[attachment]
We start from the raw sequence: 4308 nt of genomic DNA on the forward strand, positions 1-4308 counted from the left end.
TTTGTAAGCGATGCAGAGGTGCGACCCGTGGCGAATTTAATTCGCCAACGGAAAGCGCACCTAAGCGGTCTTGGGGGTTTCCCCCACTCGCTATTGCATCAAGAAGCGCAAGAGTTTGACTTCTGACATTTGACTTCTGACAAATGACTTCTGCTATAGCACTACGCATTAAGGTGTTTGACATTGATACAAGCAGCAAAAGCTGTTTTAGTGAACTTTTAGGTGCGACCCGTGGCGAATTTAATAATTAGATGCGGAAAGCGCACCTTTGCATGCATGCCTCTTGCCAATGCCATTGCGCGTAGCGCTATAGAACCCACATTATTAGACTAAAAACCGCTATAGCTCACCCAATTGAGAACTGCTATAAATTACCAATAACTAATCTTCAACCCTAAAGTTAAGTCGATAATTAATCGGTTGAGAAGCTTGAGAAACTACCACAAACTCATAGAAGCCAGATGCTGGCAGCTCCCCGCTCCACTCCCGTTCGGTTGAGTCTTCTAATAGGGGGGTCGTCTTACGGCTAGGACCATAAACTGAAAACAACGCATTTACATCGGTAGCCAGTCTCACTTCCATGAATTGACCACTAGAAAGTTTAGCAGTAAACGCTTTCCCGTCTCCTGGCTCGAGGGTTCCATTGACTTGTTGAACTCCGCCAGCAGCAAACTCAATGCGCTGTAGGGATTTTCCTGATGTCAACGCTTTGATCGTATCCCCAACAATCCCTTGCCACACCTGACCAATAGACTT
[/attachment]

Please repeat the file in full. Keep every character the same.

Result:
We start from the raw sequence: 4308 nt of genomic DNA on the forward strand, positions 1-4308 counted from the left end.
TTTGTAAGCGATGCAGAGGTGCGACCCGTGGCGAATTTAATTCGCCAACGGAAAGCGCACCTAAGCGGTCTTGGGGGTTTCCCCCACTCGCTATTGCATCAAGAAGCGCAAGAGTTTGACTTCTGACATTTGACTTCTGACAAATGACTTCTGCTATAGCACTACGCATTAAGGTGTTTGACATTGATACAAGCAGCAAAAGCTGTTTTAGTGAACTTTTAGGTGCGACCCGTGGCGAATTTAATAATTAGATGCGGAAAGCGCACCTTTGCATGCATGCCTCTTGCCAATGCCATTGCGCGTAGCGCTATAGAACCCACATTATTAGACTAAAAACCGCTATAGCTCACCCAATTGAGAACTGCTATAAATTACCAATAACTAATCTTCAACCCTAAAGTTAAGTCGATAATTAATCGGTTGAGAAGCTTGAGAAACTACCACAAACTCATAGAAGCCAGATGCTGGCAGCTCCCCGCTCCACTCCCGTTCGGTTGAGTCTTCTAATAGGGGGGTCGTCTTACGGCTAGGACCATAAACTGAAAACAACGCATTTACATCGGTAGCCAGTCTCACTTCCATGAATTGACCACTAGAAAGTTTAGCAGTAAACGCTTTCCCGTCTCCTGGCTCGAGGGTTCCATTGACTTGTTGAACTCCGCCAGCAGCAAACTCAATGCGCTGTAGGGATTTTCCTGATGTCAACGCTTTGATCGTATCCCCAACAATCCCTTGCCACACCTGACCAATAGACTT